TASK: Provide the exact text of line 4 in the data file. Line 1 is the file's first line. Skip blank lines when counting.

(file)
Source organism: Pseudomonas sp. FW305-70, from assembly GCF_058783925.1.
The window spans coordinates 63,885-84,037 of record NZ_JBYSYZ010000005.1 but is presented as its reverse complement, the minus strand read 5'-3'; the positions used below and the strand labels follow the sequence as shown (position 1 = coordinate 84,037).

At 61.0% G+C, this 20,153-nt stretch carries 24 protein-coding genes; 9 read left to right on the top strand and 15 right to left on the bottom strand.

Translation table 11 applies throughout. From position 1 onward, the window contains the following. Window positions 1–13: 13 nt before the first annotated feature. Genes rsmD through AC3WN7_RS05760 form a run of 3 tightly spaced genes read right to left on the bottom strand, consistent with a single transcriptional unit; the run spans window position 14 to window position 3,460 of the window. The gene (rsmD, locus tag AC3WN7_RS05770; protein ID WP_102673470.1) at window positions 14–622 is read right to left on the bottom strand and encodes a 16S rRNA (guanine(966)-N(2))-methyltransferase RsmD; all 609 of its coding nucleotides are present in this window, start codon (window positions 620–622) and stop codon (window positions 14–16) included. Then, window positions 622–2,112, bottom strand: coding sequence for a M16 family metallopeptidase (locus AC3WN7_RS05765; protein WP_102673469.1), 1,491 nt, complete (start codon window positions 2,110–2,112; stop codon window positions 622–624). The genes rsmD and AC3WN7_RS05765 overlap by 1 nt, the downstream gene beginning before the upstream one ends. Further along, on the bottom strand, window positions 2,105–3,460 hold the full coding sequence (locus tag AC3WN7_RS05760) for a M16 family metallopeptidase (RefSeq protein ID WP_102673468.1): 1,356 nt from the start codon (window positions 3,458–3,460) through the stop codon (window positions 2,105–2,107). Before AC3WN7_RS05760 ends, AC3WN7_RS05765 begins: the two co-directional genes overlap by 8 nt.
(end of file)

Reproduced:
Translation table 11 applies throughout. From position 1 onward, the window contains the following. Window positions 1–13: 13 nt before the first annotated feature. Genes rsmD through AC3WN7_RS05760 form a run of 3 tightly spaced genes read right to left on the bottom strand, consistent with a single transcriptional unit; the run spans window position 14 to window position 3,460 of the window. The gene (rsmD, locus tag AC3WN7_RS05770; protein ID WP_102673470.1) at window positions 14–622 is read right to left on the bottom strand and encodes a 16S rRNA (guanine(966)-N(2))-methyltransferase RsmD; all 609 of its coding nucleotides are present in this window, start codon (window positions 620–622) and stop codon (window positions 14–16) included. Then, window positions 622–2,112, bottom strand: coding sequence for a M16 family metallopeptidase (locus AC3WN7_RS05765; protein WP_102673469.1), 1,491 nt, complete (start codon window positions 2,110–2,112; stop codon window positions 622–624). The genes rsmD and AC3WN7_RS05765 overlap by 1 nt, the downstream gene beginning before the upstream one ends. Further along, on the bottom strand, window positions 2,105–3,460 hold the full coding sequence (locus tag AC3WN7_RS05760) for a M16 family metallopeptidase (RefSeq protein ID WP_102673468.1): 1,356 nt from the start codon (window positions 3,458–3,460) through the stop codon (window positions 2,105–2,107). Before AC3WN7_RS05760 ends, AC3WN7_RS05765 begins: the two co-directional genes overlap by 8 nt.